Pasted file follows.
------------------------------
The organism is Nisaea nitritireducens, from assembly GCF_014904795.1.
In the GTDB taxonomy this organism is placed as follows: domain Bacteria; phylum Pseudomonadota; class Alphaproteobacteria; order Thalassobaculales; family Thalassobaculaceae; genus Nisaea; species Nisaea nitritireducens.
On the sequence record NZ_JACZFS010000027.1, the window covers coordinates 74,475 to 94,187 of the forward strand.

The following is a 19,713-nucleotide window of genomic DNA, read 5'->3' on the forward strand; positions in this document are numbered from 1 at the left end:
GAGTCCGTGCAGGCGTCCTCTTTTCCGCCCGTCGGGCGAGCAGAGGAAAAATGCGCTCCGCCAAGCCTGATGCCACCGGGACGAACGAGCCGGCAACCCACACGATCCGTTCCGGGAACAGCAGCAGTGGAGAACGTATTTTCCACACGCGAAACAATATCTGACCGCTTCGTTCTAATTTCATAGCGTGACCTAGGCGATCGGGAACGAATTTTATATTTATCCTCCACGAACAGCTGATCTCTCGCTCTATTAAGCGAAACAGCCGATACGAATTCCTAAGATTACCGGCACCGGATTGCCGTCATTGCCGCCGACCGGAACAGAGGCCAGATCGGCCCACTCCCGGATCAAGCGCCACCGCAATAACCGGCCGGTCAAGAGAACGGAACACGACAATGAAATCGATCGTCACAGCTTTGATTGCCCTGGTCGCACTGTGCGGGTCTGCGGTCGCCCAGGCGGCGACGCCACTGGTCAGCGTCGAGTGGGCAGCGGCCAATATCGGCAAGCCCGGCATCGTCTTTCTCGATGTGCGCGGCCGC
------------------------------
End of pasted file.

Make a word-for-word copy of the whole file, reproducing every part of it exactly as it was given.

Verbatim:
The organism is Nisaea nitritireducens, from assembly GCF_014904795.1.
In the GTDB taxonomy this organism is placed as follows: domain Bacteria; phylum Pseudomonadota; class Alphaproteobacteria; order Thalassobaculales; family Thalassobaculaceae; genus Nisaea; species Nisaea nitritireducens.
On the sequence record NZ_JACZFS010000027.1, the window covers coordinates 74,475 to 94,187 of the forward strand.

The following is a 19,713-nucleotide window of genomic DNA, read 5'->3' on the forward strand; positions in this document are numbered from 1 at the left end:
GAGTCCGTGCAGGCGTCCTCTTTTCCGCCCGTCGGGCGAGCAGAGGAAAAATGCGCTCCGCCAAGCCTGATGCCACCGGGACGAACGAGCCGGCAACCCACACGATCCGTTCCGGGAACAGCAGCAGTGGAGAACGTATTTTCCACACGCGAAACAATATCTGACCGCTTCGTTCTAATTTCATAGCGTGACCTAGGCGATCGGGAACGAATTTTATATTTATCCTCCACGAACAGCTGATCTCTCGCTCTATTAAGCGAAACAGCCGATACGAATTCCTAAGATTACCGGCACCGGATTGCCGTCATTGCCGCCGACCGGAACAGAGGCCAGATCGGCCCACTCCCGGATCAAGCGCCACCGCAATAACCGGCCGGTCAAGAGAACGGAACACGACAATGAAATCGATCGTCACAGCTTTGATTGCCCTGGTCGCACTGTGCGGGTCTGCGGTCGCCCAGGCGGCGACGCCACTGGTCAGCGTCGAGTGGGCAGCGGCCAATATCGGCAAGCCCGGCATCGTCTTTCTCGATGTGCGCGGCCGC